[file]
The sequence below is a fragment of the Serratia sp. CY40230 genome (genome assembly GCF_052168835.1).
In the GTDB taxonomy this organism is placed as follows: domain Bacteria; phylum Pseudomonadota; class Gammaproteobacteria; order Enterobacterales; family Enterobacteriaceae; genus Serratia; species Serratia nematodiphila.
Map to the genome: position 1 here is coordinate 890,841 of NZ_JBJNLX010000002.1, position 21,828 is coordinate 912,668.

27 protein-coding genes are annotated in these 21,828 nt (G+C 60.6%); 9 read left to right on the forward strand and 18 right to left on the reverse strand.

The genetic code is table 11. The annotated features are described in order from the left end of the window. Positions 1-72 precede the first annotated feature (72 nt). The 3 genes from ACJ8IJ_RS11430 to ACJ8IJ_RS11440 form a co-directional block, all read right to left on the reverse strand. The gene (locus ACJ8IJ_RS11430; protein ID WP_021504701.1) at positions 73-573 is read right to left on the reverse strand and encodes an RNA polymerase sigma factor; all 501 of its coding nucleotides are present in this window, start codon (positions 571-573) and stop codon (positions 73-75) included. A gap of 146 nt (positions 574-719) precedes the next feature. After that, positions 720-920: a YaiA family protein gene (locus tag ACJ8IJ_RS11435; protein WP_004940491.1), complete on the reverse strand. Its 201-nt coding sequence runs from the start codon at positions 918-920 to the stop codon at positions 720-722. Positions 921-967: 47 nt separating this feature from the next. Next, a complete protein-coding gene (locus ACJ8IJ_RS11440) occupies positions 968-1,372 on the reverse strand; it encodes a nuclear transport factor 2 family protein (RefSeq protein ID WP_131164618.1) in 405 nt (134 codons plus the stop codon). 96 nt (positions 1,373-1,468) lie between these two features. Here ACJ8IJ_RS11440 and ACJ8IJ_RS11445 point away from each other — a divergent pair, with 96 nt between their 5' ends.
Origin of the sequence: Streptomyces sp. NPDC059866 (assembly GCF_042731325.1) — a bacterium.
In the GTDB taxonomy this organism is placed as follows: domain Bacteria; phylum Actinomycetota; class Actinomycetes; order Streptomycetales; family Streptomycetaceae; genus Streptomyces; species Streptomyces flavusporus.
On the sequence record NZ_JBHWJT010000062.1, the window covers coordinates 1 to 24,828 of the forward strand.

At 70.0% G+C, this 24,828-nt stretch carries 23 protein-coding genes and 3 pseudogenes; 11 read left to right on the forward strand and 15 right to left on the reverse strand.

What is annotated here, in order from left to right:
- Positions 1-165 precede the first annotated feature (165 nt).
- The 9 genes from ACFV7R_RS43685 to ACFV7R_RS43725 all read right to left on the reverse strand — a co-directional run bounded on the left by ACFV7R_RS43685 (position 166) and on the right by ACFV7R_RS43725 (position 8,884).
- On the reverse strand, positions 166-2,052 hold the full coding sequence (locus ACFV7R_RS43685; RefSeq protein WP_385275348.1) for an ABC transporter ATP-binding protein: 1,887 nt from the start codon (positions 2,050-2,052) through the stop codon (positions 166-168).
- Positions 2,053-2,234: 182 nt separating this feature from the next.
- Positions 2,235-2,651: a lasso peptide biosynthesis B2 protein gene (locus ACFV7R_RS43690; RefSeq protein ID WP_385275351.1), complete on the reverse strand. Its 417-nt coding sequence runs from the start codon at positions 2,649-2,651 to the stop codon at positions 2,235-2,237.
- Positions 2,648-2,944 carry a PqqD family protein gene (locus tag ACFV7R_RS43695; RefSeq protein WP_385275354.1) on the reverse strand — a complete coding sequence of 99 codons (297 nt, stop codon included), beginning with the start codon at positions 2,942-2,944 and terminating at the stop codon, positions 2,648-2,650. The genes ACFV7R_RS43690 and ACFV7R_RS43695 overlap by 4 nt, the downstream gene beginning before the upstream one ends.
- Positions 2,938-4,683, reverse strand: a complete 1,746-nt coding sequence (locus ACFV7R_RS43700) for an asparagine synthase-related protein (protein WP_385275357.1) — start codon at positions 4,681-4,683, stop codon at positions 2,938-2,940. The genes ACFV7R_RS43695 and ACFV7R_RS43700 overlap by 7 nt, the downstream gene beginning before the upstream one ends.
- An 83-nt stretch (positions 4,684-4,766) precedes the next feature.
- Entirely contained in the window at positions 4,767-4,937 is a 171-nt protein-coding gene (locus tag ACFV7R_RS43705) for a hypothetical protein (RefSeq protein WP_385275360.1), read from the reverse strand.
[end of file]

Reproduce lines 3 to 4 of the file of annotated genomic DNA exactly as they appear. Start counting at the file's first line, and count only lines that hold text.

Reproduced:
Map to the genome: position 1 here is coordinate 890,841 of NZ_JBJNLX010000002.1, position 21,828 is coordinate 912,668.

27 protein-coding genes are annotated in these 21,828 nt (G+C 60.6%); 9 read left to right on the forward strand and 18 right to left on the reverse strand.